Out of so many gruesome details, it is something unbelievable to find out, even after everyone promised to fight for human rights for the past centuries. After nations fought in World War 2 for the liberty of people, it seemed the world was at peace and nothing like this could ever occur again. But even today with a facilitated widespread communication possible through technology and mass media, the world is still unaware of existing genocides and concentration camps hidden around the world. How many more stories like the children of Izieu could exist that we are unaware of? Was our role to remember their names and stories so something like this could never happen again, or have we allowed it to happen again with the ongoing bombardment of entertainment and distractions that we prefer to seek? How many more promises will we make to the world to never let it happen again?
“Political Prison Camps in North Korea Today”(PDF). Database Center for North Korean Human Rights. July 15, 2011
“The testimony of An Myong-chol, an ex-guard at a political prisoners’ camp in North Korea”, Monthly Chosun Ilbo, Sadistic Experiments on Living Human Beings, March 1995
Barnett, Antony (1 February 2004). “Revealed: the gas chamber horror of North Korea’s gulag”. The Guardian.
“The testimony of An Myong-chol, an ex-guard at a political prisoners’ camp in North Korea”, Monthly Chosun Ilbo, 2,000 Inmates Missing Arms or Legs, March 1995,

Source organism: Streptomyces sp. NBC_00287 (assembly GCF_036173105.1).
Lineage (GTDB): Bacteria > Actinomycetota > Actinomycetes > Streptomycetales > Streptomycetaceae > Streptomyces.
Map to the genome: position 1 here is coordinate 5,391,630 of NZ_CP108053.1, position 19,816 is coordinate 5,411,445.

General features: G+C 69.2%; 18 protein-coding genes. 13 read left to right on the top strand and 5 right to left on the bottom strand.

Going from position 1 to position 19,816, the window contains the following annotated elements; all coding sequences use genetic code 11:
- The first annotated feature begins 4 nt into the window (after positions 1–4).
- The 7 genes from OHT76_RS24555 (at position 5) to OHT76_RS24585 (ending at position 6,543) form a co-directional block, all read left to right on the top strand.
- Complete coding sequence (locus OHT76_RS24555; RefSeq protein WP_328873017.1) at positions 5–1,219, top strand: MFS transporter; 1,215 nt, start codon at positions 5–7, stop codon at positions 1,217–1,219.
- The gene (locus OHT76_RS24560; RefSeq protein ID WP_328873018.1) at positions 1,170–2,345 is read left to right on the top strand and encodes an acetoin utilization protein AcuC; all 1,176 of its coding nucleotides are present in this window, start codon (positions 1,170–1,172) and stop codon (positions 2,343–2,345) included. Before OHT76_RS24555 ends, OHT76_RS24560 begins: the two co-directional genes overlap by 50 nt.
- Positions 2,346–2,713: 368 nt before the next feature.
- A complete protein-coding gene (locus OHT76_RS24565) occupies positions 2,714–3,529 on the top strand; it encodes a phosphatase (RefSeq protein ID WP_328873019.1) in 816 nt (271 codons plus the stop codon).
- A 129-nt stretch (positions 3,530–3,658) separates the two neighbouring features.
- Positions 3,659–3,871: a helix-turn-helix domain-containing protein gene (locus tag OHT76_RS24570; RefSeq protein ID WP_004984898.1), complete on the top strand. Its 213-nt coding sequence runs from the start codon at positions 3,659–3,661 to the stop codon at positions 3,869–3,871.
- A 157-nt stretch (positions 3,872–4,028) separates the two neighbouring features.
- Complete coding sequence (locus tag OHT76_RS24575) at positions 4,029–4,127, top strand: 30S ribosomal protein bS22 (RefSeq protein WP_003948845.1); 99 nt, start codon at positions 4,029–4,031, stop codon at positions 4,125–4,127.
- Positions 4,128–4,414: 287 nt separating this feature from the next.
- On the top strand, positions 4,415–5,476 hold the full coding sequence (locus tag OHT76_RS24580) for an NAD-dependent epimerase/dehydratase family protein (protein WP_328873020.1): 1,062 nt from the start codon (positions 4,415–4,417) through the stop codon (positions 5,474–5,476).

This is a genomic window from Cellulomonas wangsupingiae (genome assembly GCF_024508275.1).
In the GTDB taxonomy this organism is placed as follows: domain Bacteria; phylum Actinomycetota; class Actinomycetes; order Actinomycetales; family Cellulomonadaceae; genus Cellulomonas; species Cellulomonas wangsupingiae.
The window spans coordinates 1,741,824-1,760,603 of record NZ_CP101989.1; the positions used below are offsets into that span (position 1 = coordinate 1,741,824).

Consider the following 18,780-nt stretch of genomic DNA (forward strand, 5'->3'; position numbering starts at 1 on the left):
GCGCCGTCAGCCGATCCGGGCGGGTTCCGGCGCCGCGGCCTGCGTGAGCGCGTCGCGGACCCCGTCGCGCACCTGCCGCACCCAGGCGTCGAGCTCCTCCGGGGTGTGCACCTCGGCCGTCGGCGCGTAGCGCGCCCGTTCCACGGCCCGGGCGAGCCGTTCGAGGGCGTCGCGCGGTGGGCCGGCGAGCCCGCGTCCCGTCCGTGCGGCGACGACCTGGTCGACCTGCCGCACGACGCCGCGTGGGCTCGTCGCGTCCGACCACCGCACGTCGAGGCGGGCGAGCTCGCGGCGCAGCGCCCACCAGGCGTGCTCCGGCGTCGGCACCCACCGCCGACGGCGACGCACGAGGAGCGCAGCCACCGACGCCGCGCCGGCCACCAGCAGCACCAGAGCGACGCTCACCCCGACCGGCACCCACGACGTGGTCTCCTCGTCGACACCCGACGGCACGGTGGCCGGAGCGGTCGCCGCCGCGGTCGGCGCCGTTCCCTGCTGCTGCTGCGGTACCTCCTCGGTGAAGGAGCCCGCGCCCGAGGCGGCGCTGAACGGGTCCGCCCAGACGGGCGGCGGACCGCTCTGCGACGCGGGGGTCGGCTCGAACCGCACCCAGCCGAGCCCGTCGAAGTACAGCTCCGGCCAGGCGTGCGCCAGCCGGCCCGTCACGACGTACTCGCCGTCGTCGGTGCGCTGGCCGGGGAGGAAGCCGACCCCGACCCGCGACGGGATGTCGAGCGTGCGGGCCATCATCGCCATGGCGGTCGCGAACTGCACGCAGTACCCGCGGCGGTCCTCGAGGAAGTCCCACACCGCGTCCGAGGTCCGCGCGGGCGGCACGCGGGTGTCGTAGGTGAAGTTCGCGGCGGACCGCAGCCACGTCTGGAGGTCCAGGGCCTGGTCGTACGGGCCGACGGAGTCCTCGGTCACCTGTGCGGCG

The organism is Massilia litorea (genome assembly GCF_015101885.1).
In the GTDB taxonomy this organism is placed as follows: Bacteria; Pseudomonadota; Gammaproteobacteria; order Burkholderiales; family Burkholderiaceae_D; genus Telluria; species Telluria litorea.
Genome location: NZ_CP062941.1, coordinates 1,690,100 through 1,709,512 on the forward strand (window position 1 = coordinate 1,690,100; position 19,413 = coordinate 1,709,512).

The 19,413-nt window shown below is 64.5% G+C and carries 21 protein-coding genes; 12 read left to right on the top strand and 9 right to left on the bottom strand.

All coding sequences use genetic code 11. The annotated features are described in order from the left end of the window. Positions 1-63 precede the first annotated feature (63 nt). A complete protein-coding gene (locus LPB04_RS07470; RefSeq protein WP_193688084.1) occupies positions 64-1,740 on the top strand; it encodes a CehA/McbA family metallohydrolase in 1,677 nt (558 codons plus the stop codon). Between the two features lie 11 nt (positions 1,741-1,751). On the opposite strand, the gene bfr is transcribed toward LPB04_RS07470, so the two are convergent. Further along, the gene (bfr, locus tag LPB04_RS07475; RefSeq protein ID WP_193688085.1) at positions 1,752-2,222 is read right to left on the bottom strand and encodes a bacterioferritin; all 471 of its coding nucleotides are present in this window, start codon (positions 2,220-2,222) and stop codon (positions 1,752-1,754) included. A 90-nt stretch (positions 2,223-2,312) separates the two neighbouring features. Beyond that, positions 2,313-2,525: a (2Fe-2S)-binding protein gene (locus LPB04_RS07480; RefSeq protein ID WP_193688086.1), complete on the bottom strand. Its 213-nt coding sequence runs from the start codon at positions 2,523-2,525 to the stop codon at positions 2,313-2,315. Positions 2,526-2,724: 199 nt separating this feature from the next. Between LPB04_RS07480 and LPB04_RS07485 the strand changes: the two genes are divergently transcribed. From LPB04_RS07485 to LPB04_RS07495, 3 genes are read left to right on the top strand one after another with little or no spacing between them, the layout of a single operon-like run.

“Immunity to Justice” by Michelle Puentes, Lyon as Text, July 12, 2022
After four decades had gone since executing, torturing and sending 7,500 French Jews and French Resistance to concentration camps, Klaus Barbie, a former Nazi Gestapo, was charged with 177 crimes against humanity. Having sent the children of Maison d’Izieu to concentration camps, killed the leader of the French resistance,Jean Moulin , with slow death, and deported hundreds of people one last time to death camps before Germans retreated, the Butcher of Lyon lived a life of protection from harm after World War 2, despite having committed so many atrocities. And America, the one who played a major role in defeating Hitler, had failed humanity again by protecting the bloodthirsty Nazi.